Episode 5: Caring for the families of hospice patients

In this week’s episode, Dr. Saul Ebema and Dr. Joe Newton sit down to talk about the challenges of the family members of the hospice patient and how to help them.

When a member of the family is dying, unique problems arise. These problems usually begin at the time of diagnosis. Communications often becomes difficult as family members experience different stages of grief. Early in terminal illness, there are the emotional burdens of learning of the illness and coming to accept a terminal diagnosis, of giving up hope of cure and choosing comfort measures. In addition to grieving for the potential loss of the loved one, there is also the grief for the death of the family unit as it has existed before. Although the family will continue after the death, it will forever be changed by the death.

Talking points

  • Understanding the emotional challenges of the families of hospice patients
  • Some questions for Identifying At-Risk Family Caregivers are
  • Emotional Responses of the Family as Death Nears
  • The process of waiting for the impending death to happen calls upon the family to have some adaptational tasks. Understanding those tasks is vital. As these tasks are being completed, each family member hopefully will attempt to finish unfinished business with the patient.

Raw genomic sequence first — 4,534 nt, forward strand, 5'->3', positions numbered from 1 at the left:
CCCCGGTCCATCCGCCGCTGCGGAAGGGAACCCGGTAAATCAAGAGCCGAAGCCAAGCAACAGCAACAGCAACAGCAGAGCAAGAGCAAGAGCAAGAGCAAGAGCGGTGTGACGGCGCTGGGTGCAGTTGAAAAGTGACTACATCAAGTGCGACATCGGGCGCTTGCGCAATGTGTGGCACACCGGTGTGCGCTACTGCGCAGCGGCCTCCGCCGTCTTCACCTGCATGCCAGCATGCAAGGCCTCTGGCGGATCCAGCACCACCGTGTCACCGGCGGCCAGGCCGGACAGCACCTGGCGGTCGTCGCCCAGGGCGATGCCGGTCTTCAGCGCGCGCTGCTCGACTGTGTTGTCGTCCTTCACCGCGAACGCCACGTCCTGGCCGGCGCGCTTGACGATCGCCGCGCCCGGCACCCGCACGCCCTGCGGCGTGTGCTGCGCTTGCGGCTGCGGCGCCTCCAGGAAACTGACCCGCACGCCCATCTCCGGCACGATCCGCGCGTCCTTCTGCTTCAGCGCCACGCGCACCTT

• How chaplains can help family members of hospice patients.
  • Recognize the family as a system.
  • Legitimize and normalize the feelings of the family members
  • Encourage family members to express their feelings with the knowledge that emotions that are processed contribute to healing.
  • Identify their feelings and call sorrow what it is- hard and painful.
  • Maintain open communication. Help the patient’s family members identify and cope with the challenges and demands of the living- dying interval. If possible, educate them about the emotional challenges and coping mechanisms available.

Hospice Chaplaincy is a nonprofit organization committed to promoting excellence in spiritual care at the end of life. We are committed to the belief that people from all backgrounds, cultures and faith traditions should experience the end of life in a way that matches their own spiritual/religious values and goals. The task of dying is complicated and often confronts us with lots of spiritual, emotional and physical suffering. Hospice Chaplaincy is dedicated to providing support and professional development resources for hospice chaplains, patient advocacy, and education services to the public, to create a cultural shift to inform and transform our thinking around the psychosocial and psychospiritual issues at the end of life .

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